Africa Day: Seychelles celebrates its African roots at FetAfrik 2022


Africa Day: Seychelles celebrates its African roots at FetAfrik 2022

Seychelles is celebrating its African heritage through a series of activities that kicked off on Wednesday, May 25, to coincide with Africa Day. 
This year’s four-day event was launched by the Secretary General of the Seychelles National Institute of Culture, Heritage and the Arts, David Andre, in an evening filled with African dress, music and dance at the National History Museum in Victoria, the capital.  
“Fet Afrik celebrates the diversity, contribution and the strength of our African heritage and cultural history, left to us by our forefathers that we need to preserve for future generations. At this point I would like to pay homage to our Moutya [dance], our direct connection with our African ancestry and proudly inscribed on the UNESCO’s list of intangible heritage in December 2021,” said Andre
FetAfrik is organised usually every year around Africa Day to celebrate one of the five origins of the Seychellois people – a Creole nation. The other four are French, English, Indian and Chinese. 
“Africa Day is an opportunity to celebrate African diversity and success and to highlight the cultural and economic potential that exists in Africa, while we try to resolve ongoing challenges and achieve peace across the continent,” said Andre.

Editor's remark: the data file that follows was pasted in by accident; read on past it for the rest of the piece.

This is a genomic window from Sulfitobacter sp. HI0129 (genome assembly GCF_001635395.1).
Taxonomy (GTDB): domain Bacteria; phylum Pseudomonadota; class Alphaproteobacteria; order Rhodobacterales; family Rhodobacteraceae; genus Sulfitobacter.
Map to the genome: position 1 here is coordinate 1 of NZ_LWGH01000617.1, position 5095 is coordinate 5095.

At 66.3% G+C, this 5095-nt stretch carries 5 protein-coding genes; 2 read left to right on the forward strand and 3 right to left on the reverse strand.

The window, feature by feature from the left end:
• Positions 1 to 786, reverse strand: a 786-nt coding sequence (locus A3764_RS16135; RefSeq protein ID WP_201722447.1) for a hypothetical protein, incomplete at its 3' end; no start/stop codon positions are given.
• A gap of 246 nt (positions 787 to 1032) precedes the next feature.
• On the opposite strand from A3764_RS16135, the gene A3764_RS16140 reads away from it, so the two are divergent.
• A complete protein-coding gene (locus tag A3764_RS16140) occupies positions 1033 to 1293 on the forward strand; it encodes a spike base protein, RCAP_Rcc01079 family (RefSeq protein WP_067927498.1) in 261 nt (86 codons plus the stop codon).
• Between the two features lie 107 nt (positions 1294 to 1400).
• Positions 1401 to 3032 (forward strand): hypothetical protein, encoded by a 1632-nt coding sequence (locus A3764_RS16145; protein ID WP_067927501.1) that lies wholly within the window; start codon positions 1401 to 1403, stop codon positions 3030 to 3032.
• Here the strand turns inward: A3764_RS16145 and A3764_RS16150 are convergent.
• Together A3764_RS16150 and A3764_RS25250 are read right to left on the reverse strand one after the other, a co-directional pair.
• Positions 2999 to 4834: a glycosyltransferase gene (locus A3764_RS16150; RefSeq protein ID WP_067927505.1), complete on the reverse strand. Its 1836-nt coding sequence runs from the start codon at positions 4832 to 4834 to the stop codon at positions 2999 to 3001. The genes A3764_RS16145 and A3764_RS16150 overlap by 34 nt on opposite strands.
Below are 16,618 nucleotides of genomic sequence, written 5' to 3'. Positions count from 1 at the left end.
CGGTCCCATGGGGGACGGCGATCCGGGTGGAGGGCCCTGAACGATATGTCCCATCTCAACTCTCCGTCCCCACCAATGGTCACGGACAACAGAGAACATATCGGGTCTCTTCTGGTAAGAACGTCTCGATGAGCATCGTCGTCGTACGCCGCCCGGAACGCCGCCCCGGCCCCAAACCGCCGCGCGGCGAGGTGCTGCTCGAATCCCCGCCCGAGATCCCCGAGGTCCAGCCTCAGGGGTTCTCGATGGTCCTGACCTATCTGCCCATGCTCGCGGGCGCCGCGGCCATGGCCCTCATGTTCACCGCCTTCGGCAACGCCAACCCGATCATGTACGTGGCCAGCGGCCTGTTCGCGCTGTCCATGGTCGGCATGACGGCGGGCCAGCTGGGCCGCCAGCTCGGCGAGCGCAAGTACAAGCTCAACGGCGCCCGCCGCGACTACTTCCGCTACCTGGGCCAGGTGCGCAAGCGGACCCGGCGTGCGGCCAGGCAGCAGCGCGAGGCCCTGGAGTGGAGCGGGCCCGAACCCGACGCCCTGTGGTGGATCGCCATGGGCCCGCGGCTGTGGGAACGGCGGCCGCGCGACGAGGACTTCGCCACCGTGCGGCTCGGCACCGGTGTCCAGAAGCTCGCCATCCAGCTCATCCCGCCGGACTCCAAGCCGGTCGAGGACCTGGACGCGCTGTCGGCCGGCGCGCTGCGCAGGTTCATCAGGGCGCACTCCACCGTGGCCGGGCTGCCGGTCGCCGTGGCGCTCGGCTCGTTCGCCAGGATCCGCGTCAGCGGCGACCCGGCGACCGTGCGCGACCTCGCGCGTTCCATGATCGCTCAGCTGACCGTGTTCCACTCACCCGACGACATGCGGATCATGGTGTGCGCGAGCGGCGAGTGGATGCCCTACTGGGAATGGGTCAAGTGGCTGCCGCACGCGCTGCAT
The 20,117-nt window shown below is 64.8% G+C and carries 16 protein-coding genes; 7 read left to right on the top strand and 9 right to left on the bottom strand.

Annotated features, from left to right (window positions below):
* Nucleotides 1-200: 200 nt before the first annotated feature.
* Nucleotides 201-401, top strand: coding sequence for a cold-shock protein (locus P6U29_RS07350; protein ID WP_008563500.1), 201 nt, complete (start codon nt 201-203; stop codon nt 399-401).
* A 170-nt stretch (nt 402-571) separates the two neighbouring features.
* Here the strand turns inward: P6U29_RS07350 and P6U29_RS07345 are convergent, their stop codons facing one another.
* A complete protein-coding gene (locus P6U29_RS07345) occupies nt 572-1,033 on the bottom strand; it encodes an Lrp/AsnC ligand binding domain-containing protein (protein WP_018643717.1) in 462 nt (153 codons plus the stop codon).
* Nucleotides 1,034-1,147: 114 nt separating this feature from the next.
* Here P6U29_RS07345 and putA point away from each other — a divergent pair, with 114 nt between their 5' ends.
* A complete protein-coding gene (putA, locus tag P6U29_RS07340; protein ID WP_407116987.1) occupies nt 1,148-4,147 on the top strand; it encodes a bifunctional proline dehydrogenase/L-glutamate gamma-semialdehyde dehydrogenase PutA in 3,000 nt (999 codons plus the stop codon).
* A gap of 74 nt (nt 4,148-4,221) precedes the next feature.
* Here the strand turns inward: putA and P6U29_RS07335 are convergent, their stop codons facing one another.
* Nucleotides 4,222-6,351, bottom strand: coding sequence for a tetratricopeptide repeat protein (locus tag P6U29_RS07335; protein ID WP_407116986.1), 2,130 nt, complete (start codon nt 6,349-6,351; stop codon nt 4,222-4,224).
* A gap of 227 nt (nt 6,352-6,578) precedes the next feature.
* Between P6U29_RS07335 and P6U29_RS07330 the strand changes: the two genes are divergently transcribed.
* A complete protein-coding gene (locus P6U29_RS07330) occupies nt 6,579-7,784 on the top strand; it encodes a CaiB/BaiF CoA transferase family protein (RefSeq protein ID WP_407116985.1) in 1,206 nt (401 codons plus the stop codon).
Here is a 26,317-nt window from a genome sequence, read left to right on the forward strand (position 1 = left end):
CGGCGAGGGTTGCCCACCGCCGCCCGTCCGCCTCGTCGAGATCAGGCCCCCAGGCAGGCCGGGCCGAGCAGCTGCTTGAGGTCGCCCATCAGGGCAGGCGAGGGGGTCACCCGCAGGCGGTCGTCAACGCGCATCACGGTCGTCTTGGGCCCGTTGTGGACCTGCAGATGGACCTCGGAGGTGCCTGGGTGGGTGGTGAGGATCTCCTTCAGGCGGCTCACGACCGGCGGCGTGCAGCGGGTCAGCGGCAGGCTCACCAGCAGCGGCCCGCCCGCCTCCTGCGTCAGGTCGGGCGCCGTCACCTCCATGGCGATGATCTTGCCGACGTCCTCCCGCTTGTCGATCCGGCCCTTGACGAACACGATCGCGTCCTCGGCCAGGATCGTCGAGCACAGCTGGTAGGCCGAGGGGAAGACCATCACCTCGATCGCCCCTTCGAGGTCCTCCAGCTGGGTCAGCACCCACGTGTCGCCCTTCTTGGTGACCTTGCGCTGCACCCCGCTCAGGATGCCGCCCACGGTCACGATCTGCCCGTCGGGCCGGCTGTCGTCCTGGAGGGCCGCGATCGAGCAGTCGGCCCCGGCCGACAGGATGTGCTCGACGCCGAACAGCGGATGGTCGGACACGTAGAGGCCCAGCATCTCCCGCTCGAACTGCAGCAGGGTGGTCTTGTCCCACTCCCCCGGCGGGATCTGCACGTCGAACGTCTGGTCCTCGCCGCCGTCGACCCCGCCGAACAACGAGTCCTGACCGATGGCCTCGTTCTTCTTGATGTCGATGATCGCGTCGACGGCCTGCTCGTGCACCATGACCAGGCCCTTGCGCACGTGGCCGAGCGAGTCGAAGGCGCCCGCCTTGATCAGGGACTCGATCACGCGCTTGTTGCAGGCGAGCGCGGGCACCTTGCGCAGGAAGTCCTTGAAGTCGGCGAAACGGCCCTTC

This year’s Africa Day theme, set by the African Union (AU), is ‘Strengthening Resilience in Nutrition and Food Security on the African Continent.’

After the launch ceremony, guests which included President Wavel Ramkalawan as the guest of honour were invited to view an exhibition at the museum, entitled ‘Out of Africa’. (Joe Laurence, Seychelles News Agency) Photo License: CC-BY 

Andre said that “it is important for us as a nation to recognised the significant role that our traditional knowledge, particularly our traditional medicine, has played in the overall development of our country; be it social, economic or otherwise, and the rekindling of back-home gardening taking into account the sudden and steep rise in food prices across the world.”
He added that applying traditional knowledge in areas such as the ecosystem, water and landscape management, soil conservation, biological control of pests and diseases, ecological agriculture and livestock practices, plants and animal breeding leads to food security and prevents or even alleviates poverty.
The FetAfrik event included the recognition of three individuals for their contributions to the annual event, namely the late Archille Kwame Luc, Wale Isijola and Danny Dufrenne, who were recognised as promoters of the islands’ rich culture and heritage.  
After the ceremony, guests were invited to view an exhibition at the museum, entitled ‘Out of Africa’.
This annual event was first celebrated in Seychelles, an archipelago in the western Indian Ocean, in 1999 and has since gained in popularity as it has seen the involvement of renowned regional artists.
The FetAfrik activities will continue until Saturday and will include arts and crafts bazaars, an African theme Bazaar and a moutya dance night on Friday.

SNA presents a series of photos of the activities at the FetAfrik launching ceremony. (Joe Laurence, Seychelles News Agency) Photo License: CC-BY 

Source: Seychelles News Agency